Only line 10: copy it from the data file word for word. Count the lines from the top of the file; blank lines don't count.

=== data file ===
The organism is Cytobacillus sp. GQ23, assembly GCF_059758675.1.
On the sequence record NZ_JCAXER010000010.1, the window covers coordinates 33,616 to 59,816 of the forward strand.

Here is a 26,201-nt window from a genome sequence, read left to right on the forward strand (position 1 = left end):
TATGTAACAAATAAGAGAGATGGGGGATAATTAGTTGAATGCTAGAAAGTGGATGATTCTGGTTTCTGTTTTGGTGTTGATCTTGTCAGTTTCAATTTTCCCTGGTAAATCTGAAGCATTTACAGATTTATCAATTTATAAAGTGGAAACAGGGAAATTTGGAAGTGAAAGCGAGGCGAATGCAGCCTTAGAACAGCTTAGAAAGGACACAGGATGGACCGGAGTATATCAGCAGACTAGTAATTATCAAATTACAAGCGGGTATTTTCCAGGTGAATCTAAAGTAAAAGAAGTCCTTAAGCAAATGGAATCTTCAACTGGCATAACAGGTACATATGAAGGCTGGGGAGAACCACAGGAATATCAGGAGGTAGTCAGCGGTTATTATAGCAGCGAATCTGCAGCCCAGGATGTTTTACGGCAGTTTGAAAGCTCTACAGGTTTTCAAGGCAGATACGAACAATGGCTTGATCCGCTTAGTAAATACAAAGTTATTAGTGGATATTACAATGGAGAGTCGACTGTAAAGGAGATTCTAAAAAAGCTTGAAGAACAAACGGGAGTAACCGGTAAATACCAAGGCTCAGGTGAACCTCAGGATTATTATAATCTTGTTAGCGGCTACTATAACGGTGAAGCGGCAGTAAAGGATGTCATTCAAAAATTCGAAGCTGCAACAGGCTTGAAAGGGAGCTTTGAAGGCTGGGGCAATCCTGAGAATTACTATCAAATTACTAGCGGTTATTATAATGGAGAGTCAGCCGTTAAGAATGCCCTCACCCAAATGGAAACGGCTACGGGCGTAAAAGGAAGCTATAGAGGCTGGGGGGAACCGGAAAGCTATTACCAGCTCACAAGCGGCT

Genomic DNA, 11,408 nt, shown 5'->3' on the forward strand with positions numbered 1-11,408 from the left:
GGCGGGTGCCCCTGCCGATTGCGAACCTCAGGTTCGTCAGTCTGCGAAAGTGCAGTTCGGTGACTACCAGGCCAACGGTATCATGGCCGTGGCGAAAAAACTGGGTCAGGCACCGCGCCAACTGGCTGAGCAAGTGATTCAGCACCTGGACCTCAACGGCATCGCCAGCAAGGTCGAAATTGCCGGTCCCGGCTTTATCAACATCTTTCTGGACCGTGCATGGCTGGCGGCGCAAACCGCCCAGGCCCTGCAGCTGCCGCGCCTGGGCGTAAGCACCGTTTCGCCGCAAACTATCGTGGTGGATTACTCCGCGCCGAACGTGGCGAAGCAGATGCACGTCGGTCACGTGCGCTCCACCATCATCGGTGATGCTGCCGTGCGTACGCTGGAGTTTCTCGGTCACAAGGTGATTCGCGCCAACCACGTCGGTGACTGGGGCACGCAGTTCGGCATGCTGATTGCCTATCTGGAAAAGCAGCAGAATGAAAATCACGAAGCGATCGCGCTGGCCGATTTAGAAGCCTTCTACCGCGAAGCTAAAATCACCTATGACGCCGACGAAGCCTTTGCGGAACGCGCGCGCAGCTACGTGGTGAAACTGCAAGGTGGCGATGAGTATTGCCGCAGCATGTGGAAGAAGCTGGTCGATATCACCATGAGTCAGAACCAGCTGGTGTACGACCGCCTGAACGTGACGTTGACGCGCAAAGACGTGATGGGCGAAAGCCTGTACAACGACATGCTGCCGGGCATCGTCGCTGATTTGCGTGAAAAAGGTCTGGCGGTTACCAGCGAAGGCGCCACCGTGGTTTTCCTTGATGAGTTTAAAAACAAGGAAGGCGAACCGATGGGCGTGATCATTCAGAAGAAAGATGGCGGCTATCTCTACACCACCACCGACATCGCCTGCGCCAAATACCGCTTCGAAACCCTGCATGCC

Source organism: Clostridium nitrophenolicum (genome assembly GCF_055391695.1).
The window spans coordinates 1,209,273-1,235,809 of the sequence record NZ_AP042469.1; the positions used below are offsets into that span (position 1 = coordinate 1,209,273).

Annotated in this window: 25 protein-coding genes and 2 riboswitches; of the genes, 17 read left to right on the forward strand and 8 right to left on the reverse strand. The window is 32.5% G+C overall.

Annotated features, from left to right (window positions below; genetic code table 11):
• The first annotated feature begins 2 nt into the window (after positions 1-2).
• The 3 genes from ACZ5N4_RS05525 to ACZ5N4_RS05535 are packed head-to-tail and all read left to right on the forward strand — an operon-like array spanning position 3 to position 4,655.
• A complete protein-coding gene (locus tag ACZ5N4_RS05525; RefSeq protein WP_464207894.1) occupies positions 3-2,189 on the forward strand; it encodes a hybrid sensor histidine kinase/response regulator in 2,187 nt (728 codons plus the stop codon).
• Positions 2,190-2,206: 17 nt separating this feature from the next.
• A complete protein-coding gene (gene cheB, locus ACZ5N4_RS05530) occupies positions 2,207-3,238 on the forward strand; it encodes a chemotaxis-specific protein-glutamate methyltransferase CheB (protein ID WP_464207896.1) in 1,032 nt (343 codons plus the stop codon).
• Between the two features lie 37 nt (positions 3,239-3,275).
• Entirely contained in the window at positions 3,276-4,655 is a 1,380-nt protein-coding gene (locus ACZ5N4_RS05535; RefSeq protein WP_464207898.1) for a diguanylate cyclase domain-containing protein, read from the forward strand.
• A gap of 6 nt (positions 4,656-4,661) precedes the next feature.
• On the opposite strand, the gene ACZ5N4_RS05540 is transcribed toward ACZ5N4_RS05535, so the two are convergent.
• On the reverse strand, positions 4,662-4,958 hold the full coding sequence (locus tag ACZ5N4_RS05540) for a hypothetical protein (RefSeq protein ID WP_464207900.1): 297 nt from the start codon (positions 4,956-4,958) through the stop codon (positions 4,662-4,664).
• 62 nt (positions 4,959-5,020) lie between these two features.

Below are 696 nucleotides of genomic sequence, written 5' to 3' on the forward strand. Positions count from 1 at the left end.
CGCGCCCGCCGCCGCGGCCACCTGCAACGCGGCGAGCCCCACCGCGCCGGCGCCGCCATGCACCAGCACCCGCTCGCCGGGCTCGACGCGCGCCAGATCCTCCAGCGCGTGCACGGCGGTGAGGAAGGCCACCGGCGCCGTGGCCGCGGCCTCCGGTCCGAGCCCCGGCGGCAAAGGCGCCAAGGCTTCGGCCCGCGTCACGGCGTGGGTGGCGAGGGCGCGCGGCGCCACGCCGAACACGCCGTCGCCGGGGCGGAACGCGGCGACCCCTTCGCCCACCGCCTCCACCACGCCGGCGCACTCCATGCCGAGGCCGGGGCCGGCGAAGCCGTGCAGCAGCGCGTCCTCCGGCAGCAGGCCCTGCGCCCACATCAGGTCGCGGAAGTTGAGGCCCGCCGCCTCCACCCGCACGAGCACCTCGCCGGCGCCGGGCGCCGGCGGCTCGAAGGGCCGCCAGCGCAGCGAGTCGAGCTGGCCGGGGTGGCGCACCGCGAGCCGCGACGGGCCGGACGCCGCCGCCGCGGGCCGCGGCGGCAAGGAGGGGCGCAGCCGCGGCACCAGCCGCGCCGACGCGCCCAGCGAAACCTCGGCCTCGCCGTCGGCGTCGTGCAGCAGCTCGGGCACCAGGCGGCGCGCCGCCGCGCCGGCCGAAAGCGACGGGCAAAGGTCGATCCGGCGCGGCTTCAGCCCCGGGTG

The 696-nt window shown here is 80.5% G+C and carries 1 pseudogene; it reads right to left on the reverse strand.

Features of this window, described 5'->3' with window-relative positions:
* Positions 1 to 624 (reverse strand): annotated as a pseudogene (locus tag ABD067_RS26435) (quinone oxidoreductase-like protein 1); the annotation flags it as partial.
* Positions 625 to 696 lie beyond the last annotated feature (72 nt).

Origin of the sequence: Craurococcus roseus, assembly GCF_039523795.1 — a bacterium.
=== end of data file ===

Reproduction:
Annotated features, from left to right (window positions below; genetic code table 11):